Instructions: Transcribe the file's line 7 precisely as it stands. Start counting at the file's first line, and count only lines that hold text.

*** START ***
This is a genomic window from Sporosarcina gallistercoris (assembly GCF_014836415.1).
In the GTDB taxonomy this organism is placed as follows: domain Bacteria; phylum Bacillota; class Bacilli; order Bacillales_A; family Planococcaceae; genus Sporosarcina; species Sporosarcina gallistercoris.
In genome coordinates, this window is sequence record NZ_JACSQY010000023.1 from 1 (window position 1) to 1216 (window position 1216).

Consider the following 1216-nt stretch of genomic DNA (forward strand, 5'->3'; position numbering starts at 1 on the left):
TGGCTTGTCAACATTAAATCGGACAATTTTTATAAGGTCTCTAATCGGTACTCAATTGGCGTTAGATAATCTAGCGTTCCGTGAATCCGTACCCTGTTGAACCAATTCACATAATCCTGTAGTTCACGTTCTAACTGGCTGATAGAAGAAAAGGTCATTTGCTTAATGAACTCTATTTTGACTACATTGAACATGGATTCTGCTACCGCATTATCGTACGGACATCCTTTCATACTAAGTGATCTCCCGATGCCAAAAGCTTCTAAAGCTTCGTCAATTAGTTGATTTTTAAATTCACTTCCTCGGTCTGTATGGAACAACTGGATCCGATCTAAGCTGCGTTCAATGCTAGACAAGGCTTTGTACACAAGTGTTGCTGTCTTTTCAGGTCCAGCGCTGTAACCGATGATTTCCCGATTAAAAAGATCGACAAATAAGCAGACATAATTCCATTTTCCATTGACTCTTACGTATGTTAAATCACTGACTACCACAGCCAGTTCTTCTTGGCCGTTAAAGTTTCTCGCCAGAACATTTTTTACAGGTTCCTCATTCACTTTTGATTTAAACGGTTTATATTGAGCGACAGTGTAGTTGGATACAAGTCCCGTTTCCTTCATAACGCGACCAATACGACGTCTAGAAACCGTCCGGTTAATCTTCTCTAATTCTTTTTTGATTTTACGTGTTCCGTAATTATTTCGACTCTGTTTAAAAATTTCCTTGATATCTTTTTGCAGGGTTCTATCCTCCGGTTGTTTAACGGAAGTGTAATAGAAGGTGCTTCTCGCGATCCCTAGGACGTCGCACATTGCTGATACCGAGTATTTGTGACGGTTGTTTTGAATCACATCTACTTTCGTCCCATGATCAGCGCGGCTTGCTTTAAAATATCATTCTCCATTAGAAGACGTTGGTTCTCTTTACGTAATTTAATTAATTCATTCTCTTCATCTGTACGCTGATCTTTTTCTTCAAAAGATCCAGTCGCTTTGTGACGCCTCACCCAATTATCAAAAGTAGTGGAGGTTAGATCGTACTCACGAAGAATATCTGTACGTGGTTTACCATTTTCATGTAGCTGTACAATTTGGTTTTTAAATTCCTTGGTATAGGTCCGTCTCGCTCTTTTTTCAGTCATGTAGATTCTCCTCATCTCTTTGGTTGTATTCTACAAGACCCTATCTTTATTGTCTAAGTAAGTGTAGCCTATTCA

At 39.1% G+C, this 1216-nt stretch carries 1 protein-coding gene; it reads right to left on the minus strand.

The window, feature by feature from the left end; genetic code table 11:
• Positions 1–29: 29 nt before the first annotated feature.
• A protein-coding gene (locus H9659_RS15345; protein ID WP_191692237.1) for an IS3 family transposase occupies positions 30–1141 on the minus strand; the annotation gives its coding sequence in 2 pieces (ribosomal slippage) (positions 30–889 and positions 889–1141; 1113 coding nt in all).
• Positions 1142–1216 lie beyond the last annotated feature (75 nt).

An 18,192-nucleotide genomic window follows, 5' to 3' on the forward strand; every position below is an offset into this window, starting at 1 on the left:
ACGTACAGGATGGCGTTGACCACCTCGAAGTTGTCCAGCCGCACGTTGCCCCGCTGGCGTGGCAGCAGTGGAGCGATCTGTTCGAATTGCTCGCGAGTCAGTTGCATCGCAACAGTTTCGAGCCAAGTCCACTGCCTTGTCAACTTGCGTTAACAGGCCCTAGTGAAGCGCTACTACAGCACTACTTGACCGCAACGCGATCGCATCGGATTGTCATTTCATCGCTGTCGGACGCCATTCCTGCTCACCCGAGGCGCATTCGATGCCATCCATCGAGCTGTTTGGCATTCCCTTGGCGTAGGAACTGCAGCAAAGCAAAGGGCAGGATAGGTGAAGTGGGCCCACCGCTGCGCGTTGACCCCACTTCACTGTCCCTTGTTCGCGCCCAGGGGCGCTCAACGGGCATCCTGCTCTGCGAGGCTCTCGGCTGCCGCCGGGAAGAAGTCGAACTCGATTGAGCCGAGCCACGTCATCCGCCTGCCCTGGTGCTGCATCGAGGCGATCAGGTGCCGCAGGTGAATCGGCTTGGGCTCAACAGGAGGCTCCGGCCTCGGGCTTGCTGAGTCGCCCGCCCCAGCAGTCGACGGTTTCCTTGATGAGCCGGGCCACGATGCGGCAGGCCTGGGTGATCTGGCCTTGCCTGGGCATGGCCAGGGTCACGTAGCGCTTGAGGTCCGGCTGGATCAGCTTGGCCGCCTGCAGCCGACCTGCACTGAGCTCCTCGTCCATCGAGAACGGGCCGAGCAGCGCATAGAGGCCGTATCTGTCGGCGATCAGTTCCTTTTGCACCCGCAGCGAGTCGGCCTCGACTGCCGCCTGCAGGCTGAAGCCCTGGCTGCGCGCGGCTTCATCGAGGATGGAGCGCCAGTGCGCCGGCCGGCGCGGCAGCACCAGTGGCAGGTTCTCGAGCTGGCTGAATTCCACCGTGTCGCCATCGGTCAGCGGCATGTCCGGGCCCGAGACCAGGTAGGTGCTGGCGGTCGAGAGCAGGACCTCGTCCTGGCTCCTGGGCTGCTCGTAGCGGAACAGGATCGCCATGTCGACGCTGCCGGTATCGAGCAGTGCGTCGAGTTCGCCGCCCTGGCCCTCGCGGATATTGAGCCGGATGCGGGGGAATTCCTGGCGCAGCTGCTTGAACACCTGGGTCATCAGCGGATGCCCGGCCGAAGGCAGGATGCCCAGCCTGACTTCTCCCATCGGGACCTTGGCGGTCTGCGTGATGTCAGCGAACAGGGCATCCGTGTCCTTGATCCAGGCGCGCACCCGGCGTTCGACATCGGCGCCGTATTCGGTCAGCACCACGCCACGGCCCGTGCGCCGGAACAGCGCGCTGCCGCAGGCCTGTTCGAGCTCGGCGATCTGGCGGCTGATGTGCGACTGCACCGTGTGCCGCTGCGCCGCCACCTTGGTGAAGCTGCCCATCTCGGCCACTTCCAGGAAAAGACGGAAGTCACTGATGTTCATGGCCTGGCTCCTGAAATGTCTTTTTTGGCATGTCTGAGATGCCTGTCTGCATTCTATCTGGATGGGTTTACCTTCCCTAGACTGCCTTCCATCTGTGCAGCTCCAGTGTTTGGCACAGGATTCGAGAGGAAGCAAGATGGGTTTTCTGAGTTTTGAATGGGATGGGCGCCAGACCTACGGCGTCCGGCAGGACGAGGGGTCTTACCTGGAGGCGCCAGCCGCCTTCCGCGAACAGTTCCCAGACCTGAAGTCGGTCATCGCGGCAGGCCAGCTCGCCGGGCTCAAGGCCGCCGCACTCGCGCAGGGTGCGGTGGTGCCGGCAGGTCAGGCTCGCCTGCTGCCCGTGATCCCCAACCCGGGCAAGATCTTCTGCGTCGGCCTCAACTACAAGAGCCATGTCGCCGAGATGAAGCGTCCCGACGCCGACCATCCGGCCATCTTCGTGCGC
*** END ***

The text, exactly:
The window, feature by feature from the left end; genetic code table 11: